Prev 1 of 1 Next What is Bradycardia Absolute bradycardia is defined as a pulse rate less than 60 bpm. During the patient assessment, it should be determined whether bradycardia-induced life-threatening signs and symptoms are present. Signs and Symptoms of Bradycardia Bradycardia can present itself in several different cardiac rhythms, including sinus bradycardia and varying degrees of atrioventricular heart blocks. Regardless of the rhythm, if the heart rate is too slow, and the patient has symptoms from the slow rate, then the bradycardia should be treated to increase the heart rate and improve perfusion.
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Third-degree AV block complete block Bradycardia vs. Symptomatic Bradycardia Bradycardia is defined as any rhythm disorder with a heart rate less than 60 beats per minute. Symptomatic bradycardia exists when the following 3 criteria are present: 1. The heart rate is slow; 2. The patient has symptoms, and 3. The symptoms are due to the slow heart rate. An example would be a patient with a heart rate of 80 bpm when they are experiencing septic shock. They are atropine, dopamine infusion , and epinephrine infusion.
More detailed ACLS pharmacology information is reviewed following this page. Atropine: The first drug of choice for symptomatic bradycardia. Dopamine: Second-line drug for symptomatic bradycardia when atropine is not effective. Epinephrine: Can be used as an equal alternative to dopamine when atropine is not effective. See Bradycardia Medication Page for more information. Bradycardia Algorithm The decision point for ACLS intervention in the bradycardia algorithm is determination of adequate perfusion.
For the patient with adequate perfusion, observe and monitor the patient. Click below to view the bradycardia algorithm diagram. When finished, click again to close the diagram. This will open in another window. If atropine fails to alleviate symptomatic bradycardia, TCP is initiated. Ideally, the patient receives sedation prior to pacing, but if the patient is deteriorating rapidly, it may be necessary to start TCP prior to sedation. For the patient with symptomatic bradycardia with signs of poor perfusion, transcutaneous pacing is the treatment of choice.
Do not delay TCP for the patient with symptomatic bradycardia with signs of poor perfusion. The dose for pacing is set at 2mA milliamperes above the dose that produces observed capture.
TCP is contraindicated in the patient with hypothermia and is not a recommended treatment for asystole. Do not use a carotid pulse check for the assessment of circulation as TCP can create muscular movements that may feel like a carotid pulse. Assess circulation using the femoral pulse. Identification of contributing factors for symptomatic bradycardia should be considered throughout the ACLS protocol since reversing of the cause will likely return the patient to a state of adequate perfusion.
A: There are a couple of things to mention here. First, atropine may be used for any type of block but may negatively affect outcomes if the bradycardia is being caused by myocardial infarction. This negative effect may occur because atropine increases the heart rate and myocardial oxygen demand.
In the case of bradycardia caused by MI, it would be safer to transcutaneous pace TCP at a rate of 60 and move toward some type of cardiac intervention.
If the patient has severe symptoms, you should not delay transcutaneous pacing TCP. You will usually have time to try atropine as you prepare for TCP. It just means that it should not be relied upon because there is a good chance that it will not work. It may not work because atropine blocks the action of the vagus nerve. Atropine works at the SA and AV node through its effect on the vagus nerve, and since conduction abnormalities associated with 2nd-degree block type II and 3rd-degree heart block are below distal the site of action for atropine, the drug will typically have an insignificant effect.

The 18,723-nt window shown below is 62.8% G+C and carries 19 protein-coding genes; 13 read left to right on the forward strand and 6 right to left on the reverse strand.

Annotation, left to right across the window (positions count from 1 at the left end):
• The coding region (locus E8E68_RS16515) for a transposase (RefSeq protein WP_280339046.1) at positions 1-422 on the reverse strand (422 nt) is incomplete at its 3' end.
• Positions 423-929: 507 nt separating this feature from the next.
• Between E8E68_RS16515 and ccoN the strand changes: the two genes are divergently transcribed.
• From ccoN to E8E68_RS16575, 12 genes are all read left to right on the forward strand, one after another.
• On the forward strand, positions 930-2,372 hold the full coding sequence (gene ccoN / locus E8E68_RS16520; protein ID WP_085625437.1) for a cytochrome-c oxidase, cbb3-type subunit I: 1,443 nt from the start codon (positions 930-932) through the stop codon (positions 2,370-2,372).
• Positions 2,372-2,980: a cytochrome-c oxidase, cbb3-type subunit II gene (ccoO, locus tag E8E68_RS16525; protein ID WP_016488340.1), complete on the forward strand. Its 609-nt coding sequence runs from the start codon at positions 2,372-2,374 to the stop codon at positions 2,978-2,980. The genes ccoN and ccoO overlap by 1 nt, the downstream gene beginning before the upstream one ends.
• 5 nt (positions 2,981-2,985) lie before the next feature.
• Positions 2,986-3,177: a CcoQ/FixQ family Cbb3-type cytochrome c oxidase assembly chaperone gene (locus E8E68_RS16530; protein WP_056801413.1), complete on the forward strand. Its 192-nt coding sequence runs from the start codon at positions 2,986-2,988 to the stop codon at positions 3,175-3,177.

Q: Why is pacing contraindicated in hypothermia? A: Bradycardia may be physiologic in the hypothermic patient. This type of bradycardia is an appropriate response to the decreased metabolic rate that normally occurs with hypothermia. Also the hypothermic ventricle is more prone to fibrillation with any sort of irritation. Once the hypothermic ventricle begins to fibrillate, it is more resistant to defibrillation. Warm the patient and then treat any remaining arrhythmias.
Q: What is TCP? A: TCP means transcutaneous pacing. Q: What is chemical pacing? A: Chemical pacing is when IV medications epinephrine or dopamine are used to increase the heart rate rather than the transcutaneous pacing which uses electricity to increase the heart rate.
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When you have a patient without a pulse, you must recognize either ventricular fibrillation VF or pulseless ventricular tachycardia pVT as shockable rhythms. View Algorithm Cardiac Arrest Circular Algorithm This algorithm is a summary of the recommended steps when a patient is in cardiac arrest. A stroke is an interruption in blood supply to a part of the brain which causes acute neurologic impairment. View Algorithm Post-Cardiac Arrest Care Algorithm This will take you through the implementation of a comprehensive treatment protocol for post-cardiac arrest care. View Algorithm Acute Coronary Syndromes Algorithm The steps of this ACS Algorithm outline the assessment and management guidelines for patients experiencing symptoms suggestive of ischemia or infarction. View Algorithm Bradycardia With A Pulse Algorithm The Bradycardia Algorithm provides the information you need to assess and manage a patient with symptomatic bradycardia or a heart rate under 50 bpm.
ACLS Bradycardia Algorithm
Bradycardia Algorithm Review